From the previous findings, the phenotype of defect in this gene shows NK cells with decreased cytolytic ability, nevertheless, overexpression in Wipf1 results in the enhanced ability. Taken into account that T-bet deficiency brings defected ability of cell killing, it was a surprise to see that Wipf1, like CD107a or Dnm2, was more produced in terms of its RNA level in T-bet-/- NK cells. The RT-PCR result revealed that it was almost two fold higher than WT (1:1:97 in WT : T-bet KO). This demonstrates that the formation of lytic synapses is not manipulated by T-bet transcription factor, at least not by Wipf1. Following the Wipf1, the next gene tested was Unc13d (also known as MUNC13-4). This gene belongs to the Unc13 family, which is known to involve in the vesicle maturation and regulation of cytolytic vesicle release. It interacts with Rab27a and primes the lytic vesicles for fusion with plasma membrane at lytic-synapse.
Again, T-bet deficient NK cells had higher RNA extent of Unc13D (1:1.56 to T-bet KO). Lastly, Vamp7 was tested. In fact, Vamp7 was the most highly expected gene to test, because previous findings describe its essential role in target cell killing. To be brief, Vamp7 is known as Vesicle Associated Membrane Protein 7 that is found to be colocalise with CD107a molecules and participate in the fusion of transport vesicle to the target membrane. Although any trace of Vamp7 RNA was not found in both WT and T-bet-/- NK cells, it was not surprising fact, because Vamp7 is the soluble N-ethylmaleimide-sensitive-factor accessory-protein receptor (SNARE) among which present on target membranes (t-SNARE). As a matter of fact, this can explain how NK cells can be protected from their own lysosomal vesicles. In the absence of t-SNARE proteins, lytic synapses cannot be constructed, therefore for those NK cells missing Vamp7 is safe from its own vesicles.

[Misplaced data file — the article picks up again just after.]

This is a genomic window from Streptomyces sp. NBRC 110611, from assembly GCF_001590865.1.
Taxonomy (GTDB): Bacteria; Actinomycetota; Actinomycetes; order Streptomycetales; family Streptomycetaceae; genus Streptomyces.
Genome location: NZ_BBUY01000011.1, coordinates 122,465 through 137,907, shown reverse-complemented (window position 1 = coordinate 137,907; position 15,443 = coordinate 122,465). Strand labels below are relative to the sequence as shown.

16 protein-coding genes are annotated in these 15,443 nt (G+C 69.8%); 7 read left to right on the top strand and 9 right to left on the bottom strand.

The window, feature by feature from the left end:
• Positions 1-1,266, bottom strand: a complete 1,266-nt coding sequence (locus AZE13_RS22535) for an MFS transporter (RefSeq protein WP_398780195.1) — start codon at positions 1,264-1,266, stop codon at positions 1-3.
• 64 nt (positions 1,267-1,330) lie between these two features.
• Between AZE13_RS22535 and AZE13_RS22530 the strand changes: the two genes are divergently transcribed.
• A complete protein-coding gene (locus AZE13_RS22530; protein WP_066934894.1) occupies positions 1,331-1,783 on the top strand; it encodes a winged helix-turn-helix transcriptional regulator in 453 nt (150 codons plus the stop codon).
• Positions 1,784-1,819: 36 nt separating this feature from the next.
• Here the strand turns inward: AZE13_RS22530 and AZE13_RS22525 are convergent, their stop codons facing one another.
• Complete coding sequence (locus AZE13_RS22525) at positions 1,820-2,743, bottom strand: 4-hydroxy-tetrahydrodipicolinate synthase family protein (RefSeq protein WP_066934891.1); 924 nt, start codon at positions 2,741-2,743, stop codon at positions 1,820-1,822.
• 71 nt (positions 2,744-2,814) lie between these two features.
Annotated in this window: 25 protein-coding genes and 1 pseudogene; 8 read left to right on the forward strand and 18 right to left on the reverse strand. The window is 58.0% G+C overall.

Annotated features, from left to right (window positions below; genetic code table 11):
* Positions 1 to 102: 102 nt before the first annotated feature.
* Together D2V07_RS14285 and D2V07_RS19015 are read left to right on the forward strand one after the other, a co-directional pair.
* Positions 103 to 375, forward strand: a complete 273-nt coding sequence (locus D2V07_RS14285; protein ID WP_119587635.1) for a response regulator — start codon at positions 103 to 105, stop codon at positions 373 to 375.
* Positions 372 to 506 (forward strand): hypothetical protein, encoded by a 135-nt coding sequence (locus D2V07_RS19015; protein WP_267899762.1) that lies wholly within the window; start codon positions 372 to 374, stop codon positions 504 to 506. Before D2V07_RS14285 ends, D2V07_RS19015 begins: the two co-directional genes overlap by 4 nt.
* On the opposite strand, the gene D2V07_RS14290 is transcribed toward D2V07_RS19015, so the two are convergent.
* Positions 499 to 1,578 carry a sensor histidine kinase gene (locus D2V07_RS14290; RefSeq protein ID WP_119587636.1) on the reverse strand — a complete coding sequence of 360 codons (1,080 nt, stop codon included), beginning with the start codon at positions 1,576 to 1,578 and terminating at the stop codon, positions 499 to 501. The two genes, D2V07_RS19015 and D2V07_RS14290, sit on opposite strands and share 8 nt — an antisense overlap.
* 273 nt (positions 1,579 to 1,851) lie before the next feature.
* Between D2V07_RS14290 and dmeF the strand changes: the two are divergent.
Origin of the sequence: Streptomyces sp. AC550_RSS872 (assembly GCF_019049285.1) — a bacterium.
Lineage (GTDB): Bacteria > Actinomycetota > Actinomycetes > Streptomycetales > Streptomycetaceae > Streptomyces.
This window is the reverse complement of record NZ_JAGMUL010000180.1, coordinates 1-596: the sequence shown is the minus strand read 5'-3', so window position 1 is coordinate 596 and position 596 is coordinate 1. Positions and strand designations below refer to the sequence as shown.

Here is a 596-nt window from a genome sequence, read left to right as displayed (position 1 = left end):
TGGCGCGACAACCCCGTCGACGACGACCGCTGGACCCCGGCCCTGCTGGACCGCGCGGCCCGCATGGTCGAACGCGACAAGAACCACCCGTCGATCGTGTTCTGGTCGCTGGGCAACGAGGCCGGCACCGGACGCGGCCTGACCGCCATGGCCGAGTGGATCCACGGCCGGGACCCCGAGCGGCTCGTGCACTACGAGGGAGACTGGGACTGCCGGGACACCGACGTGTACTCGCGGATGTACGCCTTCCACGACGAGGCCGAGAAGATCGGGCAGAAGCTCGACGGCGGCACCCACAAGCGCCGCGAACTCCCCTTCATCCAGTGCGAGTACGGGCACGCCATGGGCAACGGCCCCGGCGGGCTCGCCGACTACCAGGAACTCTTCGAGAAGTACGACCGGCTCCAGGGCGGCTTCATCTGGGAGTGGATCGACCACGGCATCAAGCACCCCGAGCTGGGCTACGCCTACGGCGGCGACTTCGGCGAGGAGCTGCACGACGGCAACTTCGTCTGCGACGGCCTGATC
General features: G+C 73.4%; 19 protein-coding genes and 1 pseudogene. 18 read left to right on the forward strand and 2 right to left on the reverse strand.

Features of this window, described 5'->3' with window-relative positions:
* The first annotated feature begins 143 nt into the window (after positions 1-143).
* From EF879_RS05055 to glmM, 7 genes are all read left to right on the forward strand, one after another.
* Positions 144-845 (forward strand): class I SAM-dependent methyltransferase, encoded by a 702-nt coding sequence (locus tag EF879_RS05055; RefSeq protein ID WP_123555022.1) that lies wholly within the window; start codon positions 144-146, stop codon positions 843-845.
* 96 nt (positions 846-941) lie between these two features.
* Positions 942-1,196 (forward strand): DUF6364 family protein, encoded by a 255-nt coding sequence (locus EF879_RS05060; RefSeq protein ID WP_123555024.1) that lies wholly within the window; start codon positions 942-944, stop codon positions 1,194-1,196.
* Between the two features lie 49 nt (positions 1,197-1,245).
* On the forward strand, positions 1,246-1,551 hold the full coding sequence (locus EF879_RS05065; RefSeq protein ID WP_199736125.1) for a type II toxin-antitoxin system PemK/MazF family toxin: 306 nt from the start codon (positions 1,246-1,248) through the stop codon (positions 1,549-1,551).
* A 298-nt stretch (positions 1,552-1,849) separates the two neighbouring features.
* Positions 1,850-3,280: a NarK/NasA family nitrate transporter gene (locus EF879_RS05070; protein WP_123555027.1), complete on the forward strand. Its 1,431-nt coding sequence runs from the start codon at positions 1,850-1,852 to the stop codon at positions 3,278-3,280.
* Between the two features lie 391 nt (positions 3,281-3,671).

Following the investigation on genes of which participate in the lysosomal trafficking, level of IFN-g was also quantitated. Although the RNA level does not directly reflect the IFN-g production, it is worth have a look to assess whether T-bet deficiency influences the RNA transcription. As a matter of fact, T-bet deficient NK cells seem to have a higher IFN-g RNA level than WT that it was approximately 37% elevated. Based upon the previous studies, IFN-g production is diminished in the absence of T-bet, yet its RNA level indicates T-bet is not directly acting on the RNA production but on the translation pathways.
Taken together, how T-bet deficiency affects on the lysosomal trafficking was tracked by looking at the RNA levels of genes supposed to be involved in the formation of lytic-synapses. Except Rab27a, other four genes were shown to be elevated in the absence of T-bet deficiency whereas Vamp7 was not found on both types of cells. This indicates that Rab27a is involved in unknown mechanism of lysosomal trafficking, which results in the functional defects in T-bet-/- NK cells.
The findings presented here have demonstrated the activation of NK cells in different environments and the effect of T-bet deficiency on the genes believed to be involved in lysosomal trafficking. Resting NK cells show minimal functional activities in order to prevent unnecessary cell killing, yet once stimuli is detected, it rapidly induces its lytic functions against the target cells.